The city of Loja issued a regulation that stated all new taxis in the city had to be electric. We started with 35 units and would be distributed by a public tender. We gained massive recognition for this, and people realized this technology is feasible for Ecuador. We then moved on to the buses in Guayaquil, which were especially designed for Ecuador. That was the initiative of a small urban transport company but was extremely visionary. We now have 20 buses for Guayaquil. This encouraged policymakers, and they started to create new policies. We have signed an MoU with the national government. We want to create a factory here; however, we need a sustainable demand. BYD requested 300 buses per year to set up the factory. Demand of conventional buses is 1,500-1,900 per year, so it is about 20% of the total demand in the country. We established a roadmap with the ministry of production to determine what is needed to achieve sustainability, such as 0% VAT and 0% customs for electric buses as well. We also made a commitment to work with universities to get human resources, technology transference and to bring buses to do test drives to convince the operators. Right now, we have a special electricity rate for the buses; we pay USD0.06 per kWh if we charge at night. We are working with National Financial Corporation (CFN) for a special credit line for electric buses. However, we need a national electric mobility strategy, such as in other countries. We also implemented the first public charging station in the country, located in Loja. We have 12 employees: nine in Quito and three in Loja. When the buses arrive, we will open an office in Guayaquil with seven people. By the end of the year, we will have 19 people. The company is investing in the country by employing locals and in total has invested USD3 million in 2 years operation. We are still missing the sustainable demand and are working on it. We have done well, because we have an operator in Guayaquil that is purchasing the electric bus fleet. In Quito, there is also an operator ready to buy 60 articulated buses to decarbonize a whole corridor for buses.. Most public transport in Ecuador—about 95%—run by private operators. Only one company, Empresa de pasajeros, in Quito is public, and the Metro Quito will also be public. This makes it harder to sell these buses, because private companies look after their returns. As long as the diesel is highly subsidized (USD1/gallon), it is hard to convince private operators to go for electric cero emission buses. Hence the Government should consider a support those bus companies that goes for electric buses, because they will help to save diesel subsidies and improve air quality in the cities Ecuador should make public transport a country strategy priority.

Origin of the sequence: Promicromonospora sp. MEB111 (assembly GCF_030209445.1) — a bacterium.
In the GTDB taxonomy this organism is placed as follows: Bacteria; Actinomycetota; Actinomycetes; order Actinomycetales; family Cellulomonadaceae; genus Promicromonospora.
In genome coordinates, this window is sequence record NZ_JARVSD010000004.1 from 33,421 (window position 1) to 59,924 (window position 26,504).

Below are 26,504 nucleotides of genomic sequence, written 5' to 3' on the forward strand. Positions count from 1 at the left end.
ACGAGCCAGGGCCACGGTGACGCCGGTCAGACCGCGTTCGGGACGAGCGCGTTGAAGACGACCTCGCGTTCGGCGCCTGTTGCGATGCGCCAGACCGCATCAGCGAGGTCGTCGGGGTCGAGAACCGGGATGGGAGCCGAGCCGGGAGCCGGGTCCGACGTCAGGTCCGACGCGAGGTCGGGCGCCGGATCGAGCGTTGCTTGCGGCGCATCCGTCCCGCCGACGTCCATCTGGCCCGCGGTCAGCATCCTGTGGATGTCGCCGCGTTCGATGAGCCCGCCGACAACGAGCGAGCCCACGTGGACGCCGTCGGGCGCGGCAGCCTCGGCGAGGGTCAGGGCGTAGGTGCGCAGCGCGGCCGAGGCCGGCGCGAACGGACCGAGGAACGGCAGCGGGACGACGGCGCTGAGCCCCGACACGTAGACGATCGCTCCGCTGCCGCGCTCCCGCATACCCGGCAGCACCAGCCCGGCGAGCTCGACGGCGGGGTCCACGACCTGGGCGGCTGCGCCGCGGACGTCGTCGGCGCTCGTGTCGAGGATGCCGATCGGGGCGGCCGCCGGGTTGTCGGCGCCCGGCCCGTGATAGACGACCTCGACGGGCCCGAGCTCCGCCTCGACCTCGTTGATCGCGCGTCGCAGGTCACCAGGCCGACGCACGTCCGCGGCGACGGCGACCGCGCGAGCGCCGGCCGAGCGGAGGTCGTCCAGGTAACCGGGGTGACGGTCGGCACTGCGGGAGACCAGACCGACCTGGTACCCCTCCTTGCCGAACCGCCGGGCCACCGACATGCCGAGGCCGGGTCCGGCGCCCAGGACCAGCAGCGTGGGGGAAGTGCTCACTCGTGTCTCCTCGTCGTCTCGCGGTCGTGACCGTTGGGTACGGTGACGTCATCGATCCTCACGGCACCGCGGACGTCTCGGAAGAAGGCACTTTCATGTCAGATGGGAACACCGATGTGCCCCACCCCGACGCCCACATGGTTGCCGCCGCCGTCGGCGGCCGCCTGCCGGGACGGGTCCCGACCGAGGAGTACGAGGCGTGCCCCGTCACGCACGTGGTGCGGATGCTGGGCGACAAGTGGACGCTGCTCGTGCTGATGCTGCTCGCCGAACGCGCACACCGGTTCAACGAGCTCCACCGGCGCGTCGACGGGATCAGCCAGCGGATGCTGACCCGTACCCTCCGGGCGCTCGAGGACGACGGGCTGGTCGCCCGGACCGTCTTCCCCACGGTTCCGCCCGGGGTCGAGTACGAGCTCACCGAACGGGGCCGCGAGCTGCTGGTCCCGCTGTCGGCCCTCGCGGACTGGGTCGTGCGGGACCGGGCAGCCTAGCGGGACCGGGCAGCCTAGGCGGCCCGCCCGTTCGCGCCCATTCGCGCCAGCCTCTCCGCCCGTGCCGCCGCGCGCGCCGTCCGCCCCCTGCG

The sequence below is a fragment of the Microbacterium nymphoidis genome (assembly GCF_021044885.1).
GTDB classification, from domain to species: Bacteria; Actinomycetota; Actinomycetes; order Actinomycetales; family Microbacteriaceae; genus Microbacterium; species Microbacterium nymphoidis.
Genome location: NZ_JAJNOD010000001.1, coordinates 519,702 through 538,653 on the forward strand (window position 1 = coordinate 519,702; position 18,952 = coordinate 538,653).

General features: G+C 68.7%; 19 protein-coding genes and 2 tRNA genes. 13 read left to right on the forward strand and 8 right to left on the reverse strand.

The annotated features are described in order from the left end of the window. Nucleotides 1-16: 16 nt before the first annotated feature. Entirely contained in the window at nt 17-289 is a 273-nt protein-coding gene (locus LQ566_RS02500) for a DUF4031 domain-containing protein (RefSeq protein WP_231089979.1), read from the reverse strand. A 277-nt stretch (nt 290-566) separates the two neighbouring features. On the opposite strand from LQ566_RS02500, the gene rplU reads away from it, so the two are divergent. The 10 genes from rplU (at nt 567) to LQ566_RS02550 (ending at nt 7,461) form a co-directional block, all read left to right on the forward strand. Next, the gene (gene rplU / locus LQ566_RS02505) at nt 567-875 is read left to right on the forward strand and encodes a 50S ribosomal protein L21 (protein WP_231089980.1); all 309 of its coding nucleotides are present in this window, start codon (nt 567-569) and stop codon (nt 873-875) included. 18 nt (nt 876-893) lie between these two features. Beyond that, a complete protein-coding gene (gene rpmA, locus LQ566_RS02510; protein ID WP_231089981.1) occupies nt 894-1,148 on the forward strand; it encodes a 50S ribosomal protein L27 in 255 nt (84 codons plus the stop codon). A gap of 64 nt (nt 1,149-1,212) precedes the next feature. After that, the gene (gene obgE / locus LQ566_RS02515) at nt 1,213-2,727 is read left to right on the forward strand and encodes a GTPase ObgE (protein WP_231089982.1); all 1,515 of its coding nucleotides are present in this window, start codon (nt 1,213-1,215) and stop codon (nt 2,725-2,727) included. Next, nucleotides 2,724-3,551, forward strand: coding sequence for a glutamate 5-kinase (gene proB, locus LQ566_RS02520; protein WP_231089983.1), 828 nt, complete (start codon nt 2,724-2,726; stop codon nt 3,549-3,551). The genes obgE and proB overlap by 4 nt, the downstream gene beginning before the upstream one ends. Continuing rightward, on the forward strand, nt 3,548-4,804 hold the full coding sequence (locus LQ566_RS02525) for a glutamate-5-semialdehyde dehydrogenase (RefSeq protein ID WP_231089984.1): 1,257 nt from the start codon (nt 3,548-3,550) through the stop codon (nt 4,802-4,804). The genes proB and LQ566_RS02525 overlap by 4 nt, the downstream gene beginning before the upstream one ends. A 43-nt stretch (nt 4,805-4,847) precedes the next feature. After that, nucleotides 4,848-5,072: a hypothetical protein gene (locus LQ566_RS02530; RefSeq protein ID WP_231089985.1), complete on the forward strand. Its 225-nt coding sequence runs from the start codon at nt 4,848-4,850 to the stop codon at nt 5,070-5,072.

Our cars have 400km range, and we need 28 fast chargers to cover the main cities. We already have experience with the taxi chargers in Loja, so we know what we need. We have noticed that even if electricity rates are low, the stations are not profitable right now because we have a small fleet; it will be a business if we have a larger fleet. That is why there should be a national strategy to include this. The promotion of both vehicles and stations should be done at the same time; l. The total benefit for electric buses is savings plus sales of electricity. For example, in 15 years these 3,000 buses mean a benefit of USD832 million, including the energy sales. We are a USD country, so we cannot print our money. Our production capacity is 300 buses per year, 300 direct jobs, a direct investment of USD60 million, and a long-term investment of USD300 million for the factory. It can be scaled up for the production of electric trucks. Another issue is that in Ecuador, that if a company has a credit line that is 100% more than its assets, it has to present a guarantee of 120%. For the past project in Guayaquil, the operator has assets for USD100,000, and the project is USD8.5 million, so it needed to present a guarantee of USD11 million. A local operator is not able to provide such collateral.
ECUADOR - Real Estate & Construction
General Manager, Uribe & Schwarzkopf (US)